Skylum, the creator of Luminar Neo have announced another extension to the Luminar Neo package. Luminar Neo is an advanced photo editor that provides a range of powerful editing capabilities for those who are unaware.

In addition to the inbuilt editing capabilities, Luminar Neo has the ability to run extensions (created by Skylum) that expands its functionality. A number of extensions have been announced that add additional functionality including (but not limited to) Noise Reduction and HDR editing.

The latest extension announced for Luminar Neo brings Focus Stacking functionality to the photo editing package.

This extension allows users to focus stack up to 100 source images and the source images can be automatically aligned. Lens and chromatic aberration adjustments can also be applied to the source images before a single picture is outputted with a greater depth of field than any of the individual source images.

Without going into significant technical detail, the extension analyses each image and aligns them based on key points of overlap in the source images. It then splits each source image up into smaller tiles and analyses each tile to determine which section (tile) is most in focus, it then combines all of the in-focus tiles to create an image that has a greater depth of field than each of the individual source images.

Example Images

Below is an example banner image provided by Skylum, I have also prepared an example using one set of my source images.

Example image provided by Skylum.

I do focus stacking on a semi-regular basis as I am often working with my Sigma 150mm f/2.8 Macro (through an F Mount to E-Mount Adapter) and a Raynox DCR-250 (magnifier) and as such the depth of field is horrible (super shallow meaning little is in focus). In the example below I took 12 images of a jumping spider with the focus point slightly different in each and fed these through the extension, I have presented this as a comparison with the left side being one of the individual 12 images (where the face is more in focus) compared to the focus stacked version of a jumping spider, apologies for those who don't like spiders!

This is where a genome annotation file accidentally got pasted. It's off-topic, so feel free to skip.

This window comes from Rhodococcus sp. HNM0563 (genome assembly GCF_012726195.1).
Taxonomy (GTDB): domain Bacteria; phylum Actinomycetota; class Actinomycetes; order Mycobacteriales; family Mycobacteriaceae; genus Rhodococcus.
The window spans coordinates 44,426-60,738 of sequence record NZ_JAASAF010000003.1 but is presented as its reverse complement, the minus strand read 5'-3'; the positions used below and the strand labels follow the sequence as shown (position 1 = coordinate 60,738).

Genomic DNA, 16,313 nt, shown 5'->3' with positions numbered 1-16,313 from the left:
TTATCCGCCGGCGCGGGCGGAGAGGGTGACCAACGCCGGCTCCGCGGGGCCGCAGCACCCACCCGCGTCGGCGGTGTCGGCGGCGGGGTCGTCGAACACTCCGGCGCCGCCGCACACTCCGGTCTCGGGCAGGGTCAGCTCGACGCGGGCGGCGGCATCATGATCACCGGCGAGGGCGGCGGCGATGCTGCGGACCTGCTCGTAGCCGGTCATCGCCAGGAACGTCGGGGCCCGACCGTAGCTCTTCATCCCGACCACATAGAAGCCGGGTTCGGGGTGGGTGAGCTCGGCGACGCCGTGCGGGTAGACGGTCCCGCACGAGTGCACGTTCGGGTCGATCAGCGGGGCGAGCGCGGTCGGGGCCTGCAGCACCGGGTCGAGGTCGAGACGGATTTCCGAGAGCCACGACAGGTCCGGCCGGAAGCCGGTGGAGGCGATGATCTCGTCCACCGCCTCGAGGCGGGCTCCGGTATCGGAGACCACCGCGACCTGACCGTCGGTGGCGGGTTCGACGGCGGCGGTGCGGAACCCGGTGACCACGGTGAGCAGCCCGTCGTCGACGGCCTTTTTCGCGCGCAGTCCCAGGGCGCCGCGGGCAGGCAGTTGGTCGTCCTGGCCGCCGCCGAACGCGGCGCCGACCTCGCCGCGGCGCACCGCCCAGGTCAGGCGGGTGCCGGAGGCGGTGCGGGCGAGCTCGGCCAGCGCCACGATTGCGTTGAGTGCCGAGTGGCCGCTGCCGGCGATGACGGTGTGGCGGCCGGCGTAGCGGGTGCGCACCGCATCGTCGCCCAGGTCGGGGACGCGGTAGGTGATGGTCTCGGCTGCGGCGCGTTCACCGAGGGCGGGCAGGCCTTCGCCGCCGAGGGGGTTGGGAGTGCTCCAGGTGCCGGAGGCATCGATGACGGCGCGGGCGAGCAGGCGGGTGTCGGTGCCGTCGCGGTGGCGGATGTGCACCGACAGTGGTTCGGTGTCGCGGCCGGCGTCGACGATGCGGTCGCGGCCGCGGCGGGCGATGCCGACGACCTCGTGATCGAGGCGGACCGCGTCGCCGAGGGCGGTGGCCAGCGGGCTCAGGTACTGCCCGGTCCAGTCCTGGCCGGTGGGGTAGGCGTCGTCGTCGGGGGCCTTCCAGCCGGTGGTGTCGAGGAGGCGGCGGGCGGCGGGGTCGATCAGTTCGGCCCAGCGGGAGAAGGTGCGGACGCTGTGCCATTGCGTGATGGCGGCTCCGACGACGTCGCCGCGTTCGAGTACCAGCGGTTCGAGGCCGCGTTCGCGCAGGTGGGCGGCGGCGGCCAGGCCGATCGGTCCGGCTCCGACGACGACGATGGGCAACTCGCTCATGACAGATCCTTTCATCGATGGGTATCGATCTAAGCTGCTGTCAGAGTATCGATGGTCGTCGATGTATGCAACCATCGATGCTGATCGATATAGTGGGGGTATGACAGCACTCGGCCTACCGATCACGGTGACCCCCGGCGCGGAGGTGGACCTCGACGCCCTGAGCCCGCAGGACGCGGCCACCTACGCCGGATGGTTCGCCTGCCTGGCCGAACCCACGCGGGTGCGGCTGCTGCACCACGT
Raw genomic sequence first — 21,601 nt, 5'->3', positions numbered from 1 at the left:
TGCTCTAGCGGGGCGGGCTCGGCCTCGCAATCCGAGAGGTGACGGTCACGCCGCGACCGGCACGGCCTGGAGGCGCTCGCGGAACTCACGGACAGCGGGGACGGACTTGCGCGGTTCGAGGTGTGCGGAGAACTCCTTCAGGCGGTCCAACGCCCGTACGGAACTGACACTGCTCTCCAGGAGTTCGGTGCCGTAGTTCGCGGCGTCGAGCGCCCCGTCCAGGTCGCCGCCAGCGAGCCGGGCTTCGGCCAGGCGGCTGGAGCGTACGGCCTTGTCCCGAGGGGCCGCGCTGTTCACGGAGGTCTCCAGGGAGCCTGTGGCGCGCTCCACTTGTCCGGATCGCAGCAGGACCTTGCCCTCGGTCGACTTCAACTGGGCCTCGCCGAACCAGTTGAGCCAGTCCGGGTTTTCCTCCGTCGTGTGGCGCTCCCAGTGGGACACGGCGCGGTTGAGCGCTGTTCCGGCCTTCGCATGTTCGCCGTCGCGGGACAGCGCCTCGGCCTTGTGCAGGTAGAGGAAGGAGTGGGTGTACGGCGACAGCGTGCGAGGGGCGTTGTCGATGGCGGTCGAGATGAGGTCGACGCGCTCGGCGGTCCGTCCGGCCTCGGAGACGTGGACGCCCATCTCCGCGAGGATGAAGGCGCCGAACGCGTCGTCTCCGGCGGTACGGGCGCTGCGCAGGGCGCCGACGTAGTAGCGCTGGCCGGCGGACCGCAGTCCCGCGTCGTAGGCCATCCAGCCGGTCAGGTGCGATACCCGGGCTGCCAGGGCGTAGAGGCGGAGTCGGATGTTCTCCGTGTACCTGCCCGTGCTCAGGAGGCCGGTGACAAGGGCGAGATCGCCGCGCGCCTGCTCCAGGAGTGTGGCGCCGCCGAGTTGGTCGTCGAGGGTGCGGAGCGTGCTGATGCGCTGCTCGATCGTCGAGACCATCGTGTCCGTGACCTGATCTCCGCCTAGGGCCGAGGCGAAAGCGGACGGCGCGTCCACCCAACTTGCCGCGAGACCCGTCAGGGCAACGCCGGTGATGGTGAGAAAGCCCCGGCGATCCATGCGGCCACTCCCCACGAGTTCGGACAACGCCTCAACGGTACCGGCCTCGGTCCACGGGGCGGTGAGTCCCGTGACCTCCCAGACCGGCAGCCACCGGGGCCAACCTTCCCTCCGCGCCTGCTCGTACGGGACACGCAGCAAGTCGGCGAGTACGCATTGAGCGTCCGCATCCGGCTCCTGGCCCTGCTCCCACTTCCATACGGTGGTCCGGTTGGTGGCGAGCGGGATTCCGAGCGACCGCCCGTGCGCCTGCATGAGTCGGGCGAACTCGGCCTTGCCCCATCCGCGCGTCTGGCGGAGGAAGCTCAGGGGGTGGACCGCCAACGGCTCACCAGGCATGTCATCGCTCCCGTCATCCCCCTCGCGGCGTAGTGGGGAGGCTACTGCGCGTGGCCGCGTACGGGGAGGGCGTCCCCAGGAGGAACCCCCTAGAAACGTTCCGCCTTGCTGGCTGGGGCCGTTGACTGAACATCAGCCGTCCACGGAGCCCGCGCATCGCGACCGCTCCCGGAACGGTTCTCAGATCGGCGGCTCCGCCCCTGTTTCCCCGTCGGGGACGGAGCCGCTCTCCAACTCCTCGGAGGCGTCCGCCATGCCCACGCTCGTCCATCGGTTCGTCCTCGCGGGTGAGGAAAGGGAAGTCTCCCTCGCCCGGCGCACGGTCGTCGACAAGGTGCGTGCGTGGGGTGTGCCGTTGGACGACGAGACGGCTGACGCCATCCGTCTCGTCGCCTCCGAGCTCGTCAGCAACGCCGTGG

In doing the focus stack, I put the photos into the extension, picked a reference photo and turned on chromatic correction, I made no other changes (beyond exporting to JPEG), resizing for web (200px long edge), and running through JPEGMini to reduce overall file size (which is my usual practice for web stuff), i even left in the dust spots et al…

Comparison between source image (my own) with shallow depth of field (left) and 12 stacked image (right) created using the BETA version of the extension and Luminar Neo. You can really notice the increased depth of field around the ground but also the spider more broadly.

More Information

Skylum is having a Halloween Sale which will run from October 25th (EDT 11 pm) through to November 1st EDT 3 am. The special prices during this period (all USD) are below:

• Explore Plan (yearly subscription)
Luminar Neo + Season Collection for $79

• Pro Plan (yearly subscription)
Luminar Neo + Season Collection for $109

• Lifetime license
Luminar Neo + Season Collection for $119

If you want more information, you can click through any of the links in this post, or can find out more information about Luminar Neo and the extensions by clicking here.

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